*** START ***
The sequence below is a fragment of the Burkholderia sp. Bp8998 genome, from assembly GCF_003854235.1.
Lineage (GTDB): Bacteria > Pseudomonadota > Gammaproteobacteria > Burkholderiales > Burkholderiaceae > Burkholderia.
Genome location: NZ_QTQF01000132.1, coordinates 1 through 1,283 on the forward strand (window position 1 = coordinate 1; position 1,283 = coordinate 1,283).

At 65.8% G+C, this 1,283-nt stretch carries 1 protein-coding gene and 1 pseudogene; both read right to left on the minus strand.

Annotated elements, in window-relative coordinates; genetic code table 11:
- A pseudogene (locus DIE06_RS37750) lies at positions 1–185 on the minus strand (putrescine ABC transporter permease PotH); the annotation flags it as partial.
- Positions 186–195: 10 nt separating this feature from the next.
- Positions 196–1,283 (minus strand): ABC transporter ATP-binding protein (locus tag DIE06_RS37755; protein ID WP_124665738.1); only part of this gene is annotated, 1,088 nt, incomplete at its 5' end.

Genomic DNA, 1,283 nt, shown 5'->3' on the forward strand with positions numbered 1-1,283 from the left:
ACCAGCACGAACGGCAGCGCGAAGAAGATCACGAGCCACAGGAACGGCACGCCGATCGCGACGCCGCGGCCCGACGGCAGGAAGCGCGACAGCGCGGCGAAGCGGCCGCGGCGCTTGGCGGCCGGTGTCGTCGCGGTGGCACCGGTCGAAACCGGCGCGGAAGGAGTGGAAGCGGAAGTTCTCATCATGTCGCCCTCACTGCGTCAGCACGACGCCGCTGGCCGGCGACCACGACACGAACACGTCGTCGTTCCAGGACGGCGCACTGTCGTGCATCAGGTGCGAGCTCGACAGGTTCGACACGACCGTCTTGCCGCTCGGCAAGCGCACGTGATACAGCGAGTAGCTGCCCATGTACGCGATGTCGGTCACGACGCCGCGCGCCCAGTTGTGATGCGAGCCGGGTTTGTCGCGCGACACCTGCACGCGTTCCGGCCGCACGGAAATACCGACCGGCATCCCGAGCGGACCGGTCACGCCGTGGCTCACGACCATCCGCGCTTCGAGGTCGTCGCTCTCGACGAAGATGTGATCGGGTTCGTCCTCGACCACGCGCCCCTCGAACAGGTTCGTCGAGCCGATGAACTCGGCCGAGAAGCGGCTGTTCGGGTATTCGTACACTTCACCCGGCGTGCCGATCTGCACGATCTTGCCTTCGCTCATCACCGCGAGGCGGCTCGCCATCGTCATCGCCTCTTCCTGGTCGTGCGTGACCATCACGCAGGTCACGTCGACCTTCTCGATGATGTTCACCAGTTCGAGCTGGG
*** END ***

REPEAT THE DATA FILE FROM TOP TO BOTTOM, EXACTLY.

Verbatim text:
The sequence below is a fragment of the Burkholderia sp. Bp8998 genome, from assembly GCF_003854235.1.
Lineage (GTDB): Bacteria > Pseudomonadota > Gammaproteobacteria > Burkholderiales > Burkholderiaceae > Burkholderia.
Genome location: NZ_QTQF01000132.1, coordinates 1 through 1,283 on the forward strand (window position 1 = coordinate 1; position 1,283 = coordinate 1,283).

At 65.8% G+C, this 1,283-nt stretch carries 1 protein-coding gene and 1 pseudogene; both read right to left on the minus strand.

Annotated elements, in window-relative coordinates; genetic code table 11:
- A pseudogene (locus DIE06_RS37750) lies at positions 1–185 on the minus strand (putrescine ABC transporter permease PotH); the annotation flags it as partial.
- Positions 186–195: 10 nt separating this feature from the next.
- Positions 196–1,283 (minus strand): ABC transporter ATP-binding protein (locus tag DIE06_RS37755; protein ID WP_124665738.1); only part of this gene is annotated, 1,088 nt, incomplete at its 5' end.

Genomic DNA, 1,283 nt, shown 5'->3' on the forward strand with positions numbered 1-1,283 from the left:
ACCAGCACGAACGGCAGCGCGAAGAAGATCACGAGCCACAGGAACGGCACGCCGATCGCGACGCCGCGGCCCGACGGCAGGAAGCGCGACAGCGCGGCGAAGCGGCCGCGGCGCTTGGCGGCCGGTGTCGTCGCGGTGGCACCGGTCGAAACCGGCGCGGAAGGAGTGGAAGCGGAAGTTCTCATCATGTCGCCCTCACTGCGTCAGCACGACGCCGCTGGCCGGCGACCACGACACGAACACGTCGTCGTTCCAGGACGGCGCACTGTCGTGCATCAGGTGCGAGCTCGACAGGTTCGACACGACCGTCTTGCCGCTCGGCAAGCGCACGTGATACAGCGAGTAGCTGCCCATGTACGCGATGTCGGTCACGACGCCGCGCGCCCAGTTGTGATGCGAGCCGGGTTTGTCGCGCGACACCTGCACGCGTTCCGGCCGCACGGAAATACCGACCGGCATCCCGAGCGGACCGGTCACGCCGTGGCTCACGACCATCCGCGCTTCGAGGTCGTCGCTCTCGACGAAGATGTGATCGGGTTCGTCCTCGACCACGCGCCCCTCGAACAGGTTCGTCGAGCCGATGAACTCGGCCGAGAAGCGGCTGTTCGGGTATTCGTACACTTCACCCGGCGTGCCGATCTGCACGATCTTGCCTTCGCTCATCACCGCGAGGCGGCTCGCCATCGTCATCGCCTCTTCCTGGTCGTGCGTGACCATCACGCAGGTCACGTCGACCTTCTCGATGATGTTCACCAGTTCGAGCTGGG